Thursday, December 27, 2012
Culture Shock 12.27.12: Criterion's new Blu-ray returns us to 'Brazil'
Has any filmmaker, besides Orson Welles, faced as much misfortune as Terry Gilliam has in bringing his movies to the screen?
Gilliam's most famous struggle involved his 1985 masterpiece "Brazil" — one of my all-time top 10 films — which faced trials of a more typically Hollywood sort.
Initially, the studio butchered "Brazil," hacking 48 minutes from its running time and turning what was left into a love-conquers-all romance, complete with studio-issue happy ending. Gilliam had to wage a publicity campaign to shame Universal Studios into releasing something closer to his original 142-minute cut.
Somehow that all seems ironic for a film about the frustrating, dehumanizing and ultimately soul-crushing effects of bureaucracy.
Gilliam's preferred version of "Brazil" (the European cut) has been available on DVD for years as part of the Criterion Collection, but this month Criterion released it on Blu-ray, giving "Brazil" its most definitive and eye-popping release to date.
Unlike most dystopian tales, "Brazil" isn't set in the future but in a dystopian anytime, "somewhere in the 20th century," as the opening titles tell us. It's not so much science fiction as it is a surreal reflection of what American and European societies have already become: governments that resort to police-state tactics with alarming and increasing regularity, a looming threat of terrorism both real and imagined, and endless, mind-numbing paperwork. You can't even get your air conditioning fixed without a proper form 27B-6, a sly reference to George Orwell's apartment number.
It's the sort of world where one clerical error could get a man killed, just as in ours it can land you on a "no fly" list. So, a competent but feckless button-pusher like Sam Lowry (Jonathan Pryce) is just a hapless cog in the machinery of government, and the unlikely hero is the mysterious Harry Tuttle (Robert De Niro), a freelance repairman who became fed up with all the red tape and struck out on his own. Now Tuttle is an enemy of the state, a man named Buttle is a victim of mistaken identity, and Sam is mixed up in it all because the literal woman of his dreams (Kim Greist) is Buttle's upstairs neighbor.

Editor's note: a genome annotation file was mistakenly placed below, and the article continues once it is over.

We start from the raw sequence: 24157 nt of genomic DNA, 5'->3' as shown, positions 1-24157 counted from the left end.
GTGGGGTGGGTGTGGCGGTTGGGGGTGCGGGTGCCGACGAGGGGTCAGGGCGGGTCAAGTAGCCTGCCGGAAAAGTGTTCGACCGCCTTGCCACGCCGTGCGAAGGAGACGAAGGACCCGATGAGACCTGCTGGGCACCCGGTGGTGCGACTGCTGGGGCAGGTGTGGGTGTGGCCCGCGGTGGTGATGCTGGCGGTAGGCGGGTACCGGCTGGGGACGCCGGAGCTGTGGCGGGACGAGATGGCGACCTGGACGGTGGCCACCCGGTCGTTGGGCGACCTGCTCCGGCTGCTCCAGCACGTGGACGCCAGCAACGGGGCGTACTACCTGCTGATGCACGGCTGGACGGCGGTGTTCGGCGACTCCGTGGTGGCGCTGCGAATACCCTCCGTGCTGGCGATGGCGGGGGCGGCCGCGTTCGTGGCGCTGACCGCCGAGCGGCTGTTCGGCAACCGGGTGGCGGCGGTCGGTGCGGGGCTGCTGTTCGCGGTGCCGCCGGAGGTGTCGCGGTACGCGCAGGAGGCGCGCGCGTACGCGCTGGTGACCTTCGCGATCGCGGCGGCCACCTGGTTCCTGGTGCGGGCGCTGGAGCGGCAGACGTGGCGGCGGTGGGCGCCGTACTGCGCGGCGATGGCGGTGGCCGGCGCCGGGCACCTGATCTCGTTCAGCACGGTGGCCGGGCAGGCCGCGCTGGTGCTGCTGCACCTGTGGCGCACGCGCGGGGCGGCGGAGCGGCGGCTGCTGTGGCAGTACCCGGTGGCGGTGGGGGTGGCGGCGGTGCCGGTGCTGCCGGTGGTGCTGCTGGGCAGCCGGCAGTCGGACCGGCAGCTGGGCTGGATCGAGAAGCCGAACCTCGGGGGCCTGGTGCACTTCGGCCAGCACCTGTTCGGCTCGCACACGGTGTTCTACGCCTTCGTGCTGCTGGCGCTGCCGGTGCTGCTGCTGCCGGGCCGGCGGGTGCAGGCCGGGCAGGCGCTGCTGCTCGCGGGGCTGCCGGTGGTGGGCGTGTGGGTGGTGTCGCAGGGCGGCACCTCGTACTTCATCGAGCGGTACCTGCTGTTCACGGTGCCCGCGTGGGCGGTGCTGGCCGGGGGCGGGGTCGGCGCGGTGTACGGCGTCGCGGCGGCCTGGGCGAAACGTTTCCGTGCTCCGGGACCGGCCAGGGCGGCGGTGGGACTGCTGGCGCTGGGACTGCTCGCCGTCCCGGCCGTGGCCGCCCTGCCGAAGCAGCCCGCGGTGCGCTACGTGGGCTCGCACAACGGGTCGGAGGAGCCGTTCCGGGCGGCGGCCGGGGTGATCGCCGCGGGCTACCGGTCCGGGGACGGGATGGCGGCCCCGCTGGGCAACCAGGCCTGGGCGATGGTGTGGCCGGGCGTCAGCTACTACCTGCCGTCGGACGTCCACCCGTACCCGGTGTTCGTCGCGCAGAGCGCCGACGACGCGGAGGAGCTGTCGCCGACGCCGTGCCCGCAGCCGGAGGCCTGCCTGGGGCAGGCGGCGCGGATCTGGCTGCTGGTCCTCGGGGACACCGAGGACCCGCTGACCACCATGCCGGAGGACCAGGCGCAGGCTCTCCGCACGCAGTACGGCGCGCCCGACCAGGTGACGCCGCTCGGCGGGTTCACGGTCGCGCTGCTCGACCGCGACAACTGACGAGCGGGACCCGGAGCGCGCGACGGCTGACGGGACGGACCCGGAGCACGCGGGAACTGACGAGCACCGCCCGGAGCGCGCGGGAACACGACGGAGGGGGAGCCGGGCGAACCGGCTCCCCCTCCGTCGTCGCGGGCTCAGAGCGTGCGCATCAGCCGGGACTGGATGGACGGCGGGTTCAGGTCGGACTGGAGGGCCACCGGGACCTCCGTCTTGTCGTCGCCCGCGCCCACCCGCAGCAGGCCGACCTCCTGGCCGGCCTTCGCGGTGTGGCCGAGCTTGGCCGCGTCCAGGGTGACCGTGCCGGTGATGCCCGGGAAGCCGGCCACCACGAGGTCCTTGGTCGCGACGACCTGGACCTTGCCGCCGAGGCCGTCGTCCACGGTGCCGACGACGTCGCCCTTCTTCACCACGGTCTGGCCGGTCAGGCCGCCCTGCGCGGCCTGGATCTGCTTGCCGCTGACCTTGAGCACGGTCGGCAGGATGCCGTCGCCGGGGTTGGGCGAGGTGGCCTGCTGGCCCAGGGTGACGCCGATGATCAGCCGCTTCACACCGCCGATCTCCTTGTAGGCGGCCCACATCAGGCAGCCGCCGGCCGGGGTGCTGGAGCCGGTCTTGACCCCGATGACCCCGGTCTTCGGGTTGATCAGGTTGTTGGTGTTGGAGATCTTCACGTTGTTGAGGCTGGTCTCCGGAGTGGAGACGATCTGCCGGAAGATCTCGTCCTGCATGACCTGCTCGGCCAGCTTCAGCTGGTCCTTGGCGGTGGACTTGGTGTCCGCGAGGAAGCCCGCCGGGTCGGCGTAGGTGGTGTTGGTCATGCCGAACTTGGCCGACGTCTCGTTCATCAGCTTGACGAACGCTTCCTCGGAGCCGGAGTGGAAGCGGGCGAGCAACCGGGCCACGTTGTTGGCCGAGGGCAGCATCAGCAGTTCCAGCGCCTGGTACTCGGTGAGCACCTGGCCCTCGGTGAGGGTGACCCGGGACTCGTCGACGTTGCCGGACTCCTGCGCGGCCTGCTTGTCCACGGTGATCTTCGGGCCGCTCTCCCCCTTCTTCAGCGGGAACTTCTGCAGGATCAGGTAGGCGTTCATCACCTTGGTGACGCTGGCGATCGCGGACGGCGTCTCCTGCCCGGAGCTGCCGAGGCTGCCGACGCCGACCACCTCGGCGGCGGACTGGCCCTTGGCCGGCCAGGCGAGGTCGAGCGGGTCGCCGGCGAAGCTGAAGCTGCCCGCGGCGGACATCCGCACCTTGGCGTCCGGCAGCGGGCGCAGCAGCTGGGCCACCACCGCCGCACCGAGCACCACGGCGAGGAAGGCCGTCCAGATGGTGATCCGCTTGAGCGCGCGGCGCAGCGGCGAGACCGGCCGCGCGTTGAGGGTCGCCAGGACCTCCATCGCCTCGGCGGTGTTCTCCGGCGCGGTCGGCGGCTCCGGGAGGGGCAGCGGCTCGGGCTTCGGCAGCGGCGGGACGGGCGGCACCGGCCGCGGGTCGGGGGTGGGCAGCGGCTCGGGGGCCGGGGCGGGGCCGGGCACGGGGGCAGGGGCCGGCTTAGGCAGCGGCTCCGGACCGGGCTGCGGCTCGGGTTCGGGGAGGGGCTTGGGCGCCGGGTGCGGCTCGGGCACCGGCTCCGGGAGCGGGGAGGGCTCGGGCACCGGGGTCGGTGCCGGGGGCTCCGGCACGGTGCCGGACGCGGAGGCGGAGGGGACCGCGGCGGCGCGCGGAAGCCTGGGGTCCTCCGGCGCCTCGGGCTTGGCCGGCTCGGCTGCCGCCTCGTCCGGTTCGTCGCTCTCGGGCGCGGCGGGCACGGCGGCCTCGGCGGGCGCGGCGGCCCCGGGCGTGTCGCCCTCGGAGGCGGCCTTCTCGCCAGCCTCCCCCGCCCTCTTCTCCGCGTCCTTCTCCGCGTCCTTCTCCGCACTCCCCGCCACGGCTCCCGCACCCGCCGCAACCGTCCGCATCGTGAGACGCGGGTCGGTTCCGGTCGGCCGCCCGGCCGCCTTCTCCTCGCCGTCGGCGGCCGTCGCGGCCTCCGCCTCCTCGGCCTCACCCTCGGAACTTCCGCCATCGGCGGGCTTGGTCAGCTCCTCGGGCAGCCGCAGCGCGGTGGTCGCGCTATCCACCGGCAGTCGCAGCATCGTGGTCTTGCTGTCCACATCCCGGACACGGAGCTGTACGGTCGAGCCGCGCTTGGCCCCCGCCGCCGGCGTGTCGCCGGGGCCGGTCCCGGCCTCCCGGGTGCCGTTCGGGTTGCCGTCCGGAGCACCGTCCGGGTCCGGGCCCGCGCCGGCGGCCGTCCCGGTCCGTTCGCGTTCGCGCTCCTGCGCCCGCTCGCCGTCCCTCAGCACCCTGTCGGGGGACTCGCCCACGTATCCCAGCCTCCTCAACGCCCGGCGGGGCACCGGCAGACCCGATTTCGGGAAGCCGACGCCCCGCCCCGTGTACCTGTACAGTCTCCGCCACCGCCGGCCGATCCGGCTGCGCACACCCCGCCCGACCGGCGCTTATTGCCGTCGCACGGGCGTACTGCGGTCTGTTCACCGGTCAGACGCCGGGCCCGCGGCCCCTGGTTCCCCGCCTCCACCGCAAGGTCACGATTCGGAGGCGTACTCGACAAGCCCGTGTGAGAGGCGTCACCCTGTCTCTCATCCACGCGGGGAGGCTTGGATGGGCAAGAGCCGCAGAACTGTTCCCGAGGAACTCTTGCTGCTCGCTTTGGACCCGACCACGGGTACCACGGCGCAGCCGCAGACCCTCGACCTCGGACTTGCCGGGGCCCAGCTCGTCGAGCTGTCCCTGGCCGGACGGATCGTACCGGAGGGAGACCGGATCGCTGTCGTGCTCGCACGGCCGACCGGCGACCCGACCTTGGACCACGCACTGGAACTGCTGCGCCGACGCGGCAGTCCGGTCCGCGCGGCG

Apart from being Gilliam's most visually striking film, with production design by Norman Garwood ("The Princess Bride") and cinematography by Roger Pratt (Tim Burton's "Batman"), "Brazil" is his strongest narrative. No surprise there, as the screenplay is by Gilliam, his frequent collaborator Charles McKeown and playwright Tom Stoppard ("Rosencrantz and Guildenstern Are Dead"). And Stoppard's fingerprints are all over the finished result. If there is a reason why Gilliam has never exceeded the artistic triumph of "Brazil" in his subsequent films, I suspect it's the lack of Stoppard's input. Once again, the auteur theory runs into the reality that screenwriters do matter, as much as some critics still like to ignore them.
Stoppard aside, "Brazil" is still very much a Terry Gilliam film, with some scenes coming across as live-action recreations of some of his old Monty Python cartoons. "Brazil" is personal filmmaking that very nearly fell victim to the same impulses it so expertly criticizes.